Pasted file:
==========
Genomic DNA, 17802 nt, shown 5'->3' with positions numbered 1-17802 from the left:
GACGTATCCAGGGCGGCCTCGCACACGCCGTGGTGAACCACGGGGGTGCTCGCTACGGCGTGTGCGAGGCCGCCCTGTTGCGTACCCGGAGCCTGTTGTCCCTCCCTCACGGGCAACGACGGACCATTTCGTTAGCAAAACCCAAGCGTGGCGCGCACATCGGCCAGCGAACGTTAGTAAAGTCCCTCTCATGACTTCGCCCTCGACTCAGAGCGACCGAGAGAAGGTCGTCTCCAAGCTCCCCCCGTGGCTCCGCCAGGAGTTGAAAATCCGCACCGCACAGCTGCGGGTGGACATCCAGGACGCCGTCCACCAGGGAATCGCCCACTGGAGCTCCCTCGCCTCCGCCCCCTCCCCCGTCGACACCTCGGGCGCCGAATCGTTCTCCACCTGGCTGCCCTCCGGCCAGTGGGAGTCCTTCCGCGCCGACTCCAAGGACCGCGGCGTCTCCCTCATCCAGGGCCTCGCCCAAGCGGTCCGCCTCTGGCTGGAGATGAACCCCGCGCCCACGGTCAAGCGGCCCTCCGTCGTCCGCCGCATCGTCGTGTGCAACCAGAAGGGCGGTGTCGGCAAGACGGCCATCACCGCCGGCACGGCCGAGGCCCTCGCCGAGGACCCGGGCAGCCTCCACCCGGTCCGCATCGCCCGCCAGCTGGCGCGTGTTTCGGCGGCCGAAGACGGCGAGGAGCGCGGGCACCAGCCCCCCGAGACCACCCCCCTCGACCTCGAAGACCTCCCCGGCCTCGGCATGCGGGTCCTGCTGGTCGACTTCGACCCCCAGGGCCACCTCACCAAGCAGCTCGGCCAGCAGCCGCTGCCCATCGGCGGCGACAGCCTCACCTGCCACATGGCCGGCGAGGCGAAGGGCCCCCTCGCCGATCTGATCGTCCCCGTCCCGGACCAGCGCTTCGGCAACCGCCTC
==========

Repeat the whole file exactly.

Genomic DNA, 17802 nt, shown 5'->3' with positions numbered 1-17802 from the left:
GACGTATCCAGGGCGGCCTCGCACACGCCGTGGTGAACCACGGGGGTGCTCGCTACGGCGTGTGCGAGGCCGCCCTGTTGCGTACCCGGAGCCTGTTGTCCCTCCCTCACGGGCAACGACGGACCATTTCGTTAGCAAAACCCAAGCGTGGCGCGCACATCGGCCAGCGAACGTTAGTAAAGTCCCTCTCATGACTTCGCCCTCGACTCAGAGCGACCGAGAGAAGGTCGTCTCCAAGCTCCCCCCGTGGCTCCGCCAGGAGTTGAAAATCCGCACCGCACAGCTGCGGGTGGACATCCAGGACGCCGTCCACCAGGGAATCGCCCACTGGAGCTCCCTCGCCTCCGCCCCCTCCCCCGTCGACACCTCGGGCGCCGAATCGTTCTCCACCTGGCTGCCCTCCGGCCAGTGGGAGTCCTTCCGCGCCGACTCCAAGGACCGCGGCGTCTCCCTCATCCAGGGCCTCGCCCAAGCGGTCCGCCTCTGGCTGGAGATGAACCCCGCGCCCACGGTCAAGCGGCCCTCCGTCGTCCGCCGCATCGTCGTGTGCAACCAGAAGGGCGGTGTCGGCAAGACGGCCATCACCGCCGGCACGGCCGAGGCCCTCGCCGAGGACCCGGGCAGCCTCCACCCGGTCCGCATCGCCCGCCAGCTGGCGCGTGTTTCGGCGGCCGAAGACGGCGAGGAGCGCGGGCACCAGCCCCCCGAGACCACCCCCCTCGACCTCGAAGACCTCCCCGGCCTCGGCATGCGGGTCCTGCTGGTCGACTTCGACCCCCAGGGCCACCTCACCAAGCAGCTCGGCCAGCAGCCGCTGCCCATCGGCGGCGACAGCCTCACCTGCCACATGGCCGGCGAGGCGAAGGGCCCCCTCGCCGATCTGATCGTCCCCGTCCCGGACCAGCGCTTCGGCAACCGCCTC